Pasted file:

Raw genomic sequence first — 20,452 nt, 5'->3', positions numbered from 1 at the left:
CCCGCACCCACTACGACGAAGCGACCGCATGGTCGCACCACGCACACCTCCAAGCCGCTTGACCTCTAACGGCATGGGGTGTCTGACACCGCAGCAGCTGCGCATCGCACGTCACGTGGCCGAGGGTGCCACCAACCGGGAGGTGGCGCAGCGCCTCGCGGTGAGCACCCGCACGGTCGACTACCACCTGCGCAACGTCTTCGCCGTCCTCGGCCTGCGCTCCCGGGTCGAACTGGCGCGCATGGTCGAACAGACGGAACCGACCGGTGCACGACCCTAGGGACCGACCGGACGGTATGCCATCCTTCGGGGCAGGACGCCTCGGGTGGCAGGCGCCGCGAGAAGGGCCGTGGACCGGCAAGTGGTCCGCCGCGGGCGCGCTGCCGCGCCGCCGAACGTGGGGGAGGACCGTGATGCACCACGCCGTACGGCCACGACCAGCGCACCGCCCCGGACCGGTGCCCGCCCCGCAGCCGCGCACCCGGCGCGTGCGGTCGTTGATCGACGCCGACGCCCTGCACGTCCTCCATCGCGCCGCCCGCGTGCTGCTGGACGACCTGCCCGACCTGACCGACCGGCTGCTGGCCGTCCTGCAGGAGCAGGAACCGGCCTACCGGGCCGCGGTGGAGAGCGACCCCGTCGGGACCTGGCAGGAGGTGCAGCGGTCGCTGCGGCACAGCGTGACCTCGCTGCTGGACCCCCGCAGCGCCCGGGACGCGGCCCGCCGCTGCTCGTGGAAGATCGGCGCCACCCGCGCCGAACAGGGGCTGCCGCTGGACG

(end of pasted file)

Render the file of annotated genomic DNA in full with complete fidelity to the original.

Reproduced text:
Raw genomic sequence first — 20,452 nt, 5'->3', positions numbered from 1 at the left:
CCCGCACCCACTACGACGAAGCGACCGCATGGTCGCACCACGCACACCTCCAAGCCGCTTGACCTCTAACGGCATGGGGTGTCTGACACCGCAGCAGCTGCGCATCGCACGTCACGTGGCCGAGGGTGCCACCAACCGGGAGGTGGCGCAGCGCCTCGCGGTGAGCACCCGCACGGTCGACTACCACCTGCGCAACGTCTTCGCCGTCCTCGGCCTGCGCTCCCGGGTCGAACTGGCGCGCATGGTCGAACAGACGGAACCGACCGGTGCACGACCCTAGGGACCGACCGGACGGTATGCCATCCTTCGGGGCAGGACGCCTCGGGTGGCAGGCGCCGCGAGAAGGGCCGTGGACCGGCAAGTGGTCCGCCGCGGGCGCGCTGCCGCGCCGCCGAACGTGGGGGAGGACCGTGATGCACCACGCCGTACGGCCACGACCAGCGCACCGCCCCGGACCGGTGCCCGCCCCGCAGCCGCGCACCCGGCGCGTGCGGTCGTTGATCGACGCCGACGCCCTGCACGTCCTCCATCGCGCCGCCCGCGTGCTGCTGGACGACCTGCCCGACCTGACCGACCGGCTGCTGGCCGTCCTGCAGGAGCAGGAACCGGCCTACCGGGCCGCGGTGGAGAGCGACCCCGTCGGGACCTGGCAGGAGGTGCAGCGGTCGCTGCGGCACAGCGTGACCTCGCTGCTGGACCCCCGCAGCGCCCGGGACGCGGCCCGCCGCTGCTCGTGGAAGATCGGCGCCACCCGCGCCGAACAGGGGCTGCCGCTGGACG